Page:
Researchers are producing larger and larger volumes of data. After the advent of genomic sequencing, the next wave of large volume data is coming off imaging and characterisation instruments, which are able to capture images at ever-increasing resolutions.
For research institutions this brings the challenge of having to deal with increasing volumes of data that are expected to be stored on working data storage. Meanwhile, the price of storage is no longer dropping enough to keep up with the increased demand for storage space.
As a result of this, it is increasingly incumbent upon research institutions to consider ways of deciding which data is worth retaining, which data can be moved onto cheaper storage, and which data can be disposed of. A key element in this process is understanding the data that is actually held on these working storage allocations and who can make decisions on the value of the data within these allocations.
In this session we will hear from several speakers about the infrastructures and policies they are developing to support decision making regarding which data should be retained and which should be disposed of. This will be followed by a guided discussion bringing together perspectives from around the globe.
The objetive of the meeting are
To increase the understanding across research institutions on current discussions in Data Retention and Disposal infrastructures and policies
To share key considerations, best practices and approaches adopted by research institutions relating to Data Retention and Disposal infrastructures and policies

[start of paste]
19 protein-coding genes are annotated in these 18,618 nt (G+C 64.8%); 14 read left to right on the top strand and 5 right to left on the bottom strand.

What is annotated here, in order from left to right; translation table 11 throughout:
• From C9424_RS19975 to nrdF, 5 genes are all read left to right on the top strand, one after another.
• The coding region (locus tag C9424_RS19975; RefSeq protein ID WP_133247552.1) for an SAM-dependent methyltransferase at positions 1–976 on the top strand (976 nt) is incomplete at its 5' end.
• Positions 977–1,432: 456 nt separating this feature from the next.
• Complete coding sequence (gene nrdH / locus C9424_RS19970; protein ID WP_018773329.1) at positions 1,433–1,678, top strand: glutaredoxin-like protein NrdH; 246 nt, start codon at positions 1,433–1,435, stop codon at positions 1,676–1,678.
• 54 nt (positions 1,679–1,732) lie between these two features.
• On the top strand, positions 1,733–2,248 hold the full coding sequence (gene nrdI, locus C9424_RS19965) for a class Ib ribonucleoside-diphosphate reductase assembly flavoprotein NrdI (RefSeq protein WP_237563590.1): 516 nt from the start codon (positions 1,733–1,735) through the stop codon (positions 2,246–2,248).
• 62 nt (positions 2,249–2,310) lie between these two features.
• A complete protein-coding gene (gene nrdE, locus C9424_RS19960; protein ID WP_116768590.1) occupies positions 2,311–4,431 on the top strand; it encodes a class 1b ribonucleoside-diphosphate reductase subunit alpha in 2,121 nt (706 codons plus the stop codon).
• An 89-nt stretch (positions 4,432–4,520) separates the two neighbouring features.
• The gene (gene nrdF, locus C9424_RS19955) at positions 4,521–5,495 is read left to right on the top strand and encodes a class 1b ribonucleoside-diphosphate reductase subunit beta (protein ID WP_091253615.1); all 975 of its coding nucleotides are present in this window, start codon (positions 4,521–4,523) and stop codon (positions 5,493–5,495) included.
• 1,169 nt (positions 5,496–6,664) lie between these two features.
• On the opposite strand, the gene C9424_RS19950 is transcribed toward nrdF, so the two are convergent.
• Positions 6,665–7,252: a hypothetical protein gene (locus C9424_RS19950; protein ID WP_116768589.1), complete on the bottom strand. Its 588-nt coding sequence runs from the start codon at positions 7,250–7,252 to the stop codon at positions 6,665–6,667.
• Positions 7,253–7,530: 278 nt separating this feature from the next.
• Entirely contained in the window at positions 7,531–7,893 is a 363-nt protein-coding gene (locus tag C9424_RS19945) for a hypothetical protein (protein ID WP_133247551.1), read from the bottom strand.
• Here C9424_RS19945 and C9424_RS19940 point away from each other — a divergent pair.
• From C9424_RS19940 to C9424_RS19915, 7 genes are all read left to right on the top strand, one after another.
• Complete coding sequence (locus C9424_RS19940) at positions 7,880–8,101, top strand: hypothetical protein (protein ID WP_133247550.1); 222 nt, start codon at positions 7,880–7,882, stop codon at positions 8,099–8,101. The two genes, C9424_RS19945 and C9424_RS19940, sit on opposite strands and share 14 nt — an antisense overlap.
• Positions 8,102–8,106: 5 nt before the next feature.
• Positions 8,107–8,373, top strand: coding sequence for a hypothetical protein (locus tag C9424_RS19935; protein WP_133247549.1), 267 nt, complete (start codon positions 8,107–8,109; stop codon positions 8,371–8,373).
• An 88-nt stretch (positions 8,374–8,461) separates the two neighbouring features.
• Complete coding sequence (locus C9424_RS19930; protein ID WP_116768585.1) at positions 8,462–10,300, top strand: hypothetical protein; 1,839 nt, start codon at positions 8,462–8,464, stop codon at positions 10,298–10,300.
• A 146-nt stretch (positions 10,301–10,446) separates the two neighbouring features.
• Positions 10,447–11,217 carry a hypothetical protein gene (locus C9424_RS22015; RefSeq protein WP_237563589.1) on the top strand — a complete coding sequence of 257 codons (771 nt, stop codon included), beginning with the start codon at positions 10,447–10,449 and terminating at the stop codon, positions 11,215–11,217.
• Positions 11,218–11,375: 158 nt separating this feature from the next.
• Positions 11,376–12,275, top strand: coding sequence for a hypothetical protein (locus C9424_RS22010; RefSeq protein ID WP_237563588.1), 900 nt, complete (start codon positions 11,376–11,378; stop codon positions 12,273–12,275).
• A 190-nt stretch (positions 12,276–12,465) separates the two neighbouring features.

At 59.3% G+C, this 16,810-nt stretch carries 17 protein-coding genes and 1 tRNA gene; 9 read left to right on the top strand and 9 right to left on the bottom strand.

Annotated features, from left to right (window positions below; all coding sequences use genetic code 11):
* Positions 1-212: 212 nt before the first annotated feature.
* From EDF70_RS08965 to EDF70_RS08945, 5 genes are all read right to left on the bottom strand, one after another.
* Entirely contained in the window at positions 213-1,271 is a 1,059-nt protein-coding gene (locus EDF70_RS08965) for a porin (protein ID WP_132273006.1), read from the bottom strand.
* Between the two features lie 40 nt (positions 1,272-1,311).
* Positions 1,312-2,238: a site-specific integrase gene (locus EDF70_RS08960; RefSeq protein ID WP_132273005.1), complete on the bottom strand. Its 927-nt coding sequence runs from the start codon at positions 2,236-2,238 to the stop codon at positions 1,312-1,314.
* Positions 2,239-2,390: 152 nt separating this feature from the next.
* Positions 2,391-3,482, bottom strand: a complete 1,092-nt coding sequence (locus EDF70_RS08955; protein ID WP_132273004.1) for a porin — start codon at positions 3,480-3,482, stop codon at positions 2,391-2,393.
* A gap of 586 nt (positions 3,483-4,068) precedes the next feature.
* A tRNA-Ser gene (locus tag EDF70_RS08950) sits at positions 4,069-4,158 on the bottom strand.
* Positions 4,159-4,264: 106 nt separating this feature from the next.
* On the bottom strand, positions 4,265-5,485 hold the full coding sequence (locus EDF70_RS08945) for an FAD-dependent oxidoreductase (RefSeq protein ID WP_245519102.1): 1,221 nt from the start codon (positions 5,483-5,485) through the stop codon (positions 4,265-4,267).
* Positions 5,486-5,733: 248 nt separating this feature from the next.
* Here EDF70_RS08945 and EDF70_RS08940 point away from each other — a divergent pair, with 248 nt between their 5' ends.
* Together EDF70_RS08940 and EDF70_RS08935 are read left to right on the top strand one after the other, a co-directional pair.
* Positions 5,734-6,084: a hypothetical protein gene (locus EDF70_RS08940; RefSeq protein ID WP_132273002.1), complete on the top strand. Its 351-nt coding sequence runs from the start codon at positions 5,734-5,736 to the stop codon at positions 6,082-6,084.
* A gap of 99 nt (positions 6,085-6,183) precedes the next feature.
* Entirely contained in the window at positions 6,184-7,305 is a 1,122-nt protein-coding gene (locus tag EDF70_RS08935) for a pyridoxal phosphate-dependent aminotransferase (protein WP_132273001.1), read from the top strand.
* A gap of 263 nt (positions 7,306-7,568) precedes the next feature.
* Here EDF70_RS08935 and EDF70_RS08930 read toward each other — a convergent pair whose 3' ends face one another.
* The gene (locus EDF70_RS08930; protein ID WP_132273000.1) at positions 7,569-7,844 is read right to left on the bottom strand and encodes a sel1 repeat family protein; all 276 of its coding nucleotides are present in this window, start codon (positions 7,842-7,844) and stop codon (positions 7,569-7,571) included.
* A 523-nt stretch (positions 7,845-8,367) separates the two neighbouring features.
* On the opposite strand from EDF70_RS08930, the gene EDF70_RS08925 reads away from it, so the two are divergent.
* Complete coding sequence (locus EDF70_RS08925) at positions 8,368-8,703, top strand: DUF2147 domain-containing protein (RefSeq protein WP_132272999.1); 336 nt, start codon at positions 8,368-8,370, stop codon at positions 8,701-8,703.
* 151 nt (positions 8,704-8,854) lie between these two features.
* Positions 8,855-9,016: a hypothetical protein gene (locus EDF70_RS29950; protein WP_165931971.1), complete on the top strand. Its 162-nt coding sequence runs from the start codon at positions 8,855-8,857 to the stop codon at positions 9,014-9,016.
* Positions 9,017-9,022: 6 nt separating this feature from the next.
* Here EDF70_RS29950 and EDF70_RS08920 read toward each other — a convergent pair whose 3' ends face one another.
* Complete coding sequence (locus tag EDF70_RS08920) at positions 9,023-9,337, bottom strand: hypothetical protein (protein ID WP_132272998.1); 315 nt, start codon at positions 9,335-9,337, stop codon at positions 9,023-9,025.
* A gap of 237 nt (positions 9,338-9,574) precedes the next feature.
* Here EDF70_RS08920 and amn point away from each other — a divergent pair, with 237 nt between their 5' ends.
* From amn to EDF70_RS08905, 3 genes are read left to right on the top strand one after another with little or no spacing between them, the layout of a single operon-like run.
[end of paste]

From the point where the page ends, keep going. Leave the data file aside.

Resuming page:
To support research institutions in ensuring valuable data is retained
- Introduction to the RDARI IG (5 mins)
- Key challenges related to Retention and Disposal of Research Data (5 min)
- Speaker: Luc Betbeder-Matibet, UNSW Australia, Director Research Technology Services UNSW. Data Retention and Disposal in a joint project across 4 Australian Universities (10 min)
- Speaker: Fabian Monheim, Leibniz Institute for Aging (FLI). [Title TBC] (10 min)
- Q&A (10 min)
- Structured discussion (35 min)
- Preparing for the next plenary - Research Data Architectures in the Global South (5 minutes)
- Wrap up (5 min)
The target audience of this Interest Group includes anyone involved in research data infrastructure projects or services as well as researchers with an interest in systems, technologies and data flows at the institutional level. This includes research infrastructure developers, data stewards, project managers, ICT architects, senior managers with responsibility for research IT services, data scientists, and representatives of NRENS. Representatives of the service or technology vendors and data industry are also very welcome.
This session may be of particular interest to those working in research institutions that are responsible for designing infrastructure or making decisions around the retention or disposal of research data holdings.
No advanced preparation for this session is required, but a willingness to engage in the conversation and share experiences in making decisions on which data to retain and dispose of and examples of existing infrastructure and policies that meet these needs, will help ensure that this is a richly informative session.
The Research Data Architectures in Research Institutions Interest Group (RDARI) is primarily concerned with technical architectures for managing research data within universities and other multi-disciplinary research institutions. It provides insight into the approaches being taken to the development and operation of such architectures and their success or otherwise in enabling good practice.
Recognized and endorsed. Active since 2018.